Retailers play the wellness game


Wellness has taken shape as a major player in the retail industry. Expense is not an issue when it comes to mental or physical health: Changes in consumer preferences, the emergence of unique influencers and the power of social media have changed the rules of the market. Today, retailers play a different game.

At NRF 2019: Retail’s Big Show, a panel moderated by Steve Barr, consumer markets leader for PwC, featured Kate Ross LeBlanc, co-founder and CEO of Saje Natural Wellness, Rich Pierson, co-founder and CEO of Headspace, and author and wellness pioneer Rich Roll discussing the wellness revolution and its effect on consumer behavior.

These individuals provide their customers with what they themselves needed at some point in their lives: self-care. LeBlanc started her career in retail at a young age at her mother’s store, where she created a sense of community and connection; LeBlanc and her husband started their own business after he used natural products to cope with a series of health issues.

Pierson found himself in what has become a very common situation: Successful on the outside but miserable on the inside — until a friend introduced him to meditation. Headspace was born not too long after. Similarly, Roll had a very successful career but somehow left his inner self along the way. His own self-improvement journey led to a new life as an ultra-distance endurance athlete, three books and a popular podcast.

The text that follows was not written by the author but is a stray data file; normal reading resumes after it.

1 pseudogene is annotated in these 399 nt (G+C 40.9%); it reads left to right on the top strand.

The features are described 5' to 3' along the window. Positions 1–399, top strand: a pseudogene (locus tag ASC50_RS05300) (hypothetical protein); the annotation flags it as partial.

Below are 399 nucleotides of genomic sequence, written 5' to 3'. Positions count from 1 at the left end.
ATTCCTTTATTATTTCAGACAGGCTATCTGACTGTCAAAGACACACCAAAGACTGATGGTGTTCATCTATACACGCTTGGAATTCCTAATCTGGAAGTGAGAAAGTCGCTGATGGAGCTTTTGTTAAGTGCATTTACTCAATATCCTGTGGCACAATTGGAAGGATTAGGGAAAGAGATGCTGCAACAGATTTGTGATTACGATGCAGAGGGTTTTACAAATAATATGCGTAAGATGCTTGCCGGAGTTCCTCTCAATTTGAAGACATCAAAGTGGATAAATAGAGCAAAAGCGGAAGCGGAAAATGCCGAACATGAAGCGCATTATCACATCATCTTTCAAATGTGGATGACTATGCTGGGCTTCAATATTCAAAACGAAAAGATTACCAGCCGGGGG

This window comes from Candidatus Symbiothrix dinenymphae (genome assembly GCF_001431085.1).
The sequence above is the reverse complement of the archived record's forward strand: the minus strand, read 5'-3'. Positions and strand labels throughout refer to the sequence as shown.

In a fast-paced and impersonal world, “we starve for connecting with something that is real,” Roll said, to the point where “trust and authenticity are the new currency.” Consumers want brands that are real, honest and authentic.

What else characterizes the wellness consumer? The profile of a modern consumer gives the answer: long work hours and expectations of immediate gratification and affordable products. Headspace responded by providing consumers with a meditation app, no equipment needed. Roll created podcasts that would educate consumers whenever they wanted for free; Ross connects and educates her customers while providing them with natural remedies. All satisfy the human need for a personal and human connection immediately, affordably and educationally.

LeBlanc recalled “romantic memories” of retail and said she expresses the same feelings through the Saje in-store experience: a human connection. Back then, they “didn’t call it customer service,” she said. “It was treating your customer well.”

“People need guidance and support throughout the [self-care] process,” Pierson said. “They need to feel like they’re not alone.”

It’s a big world and retail is a big industry, but sometimes all consumers want to do is feel loved and unique.

STORES’ Student Correspondent Paula Fernandez Martinez studies marketing and graphic design at Parsons School of Design.


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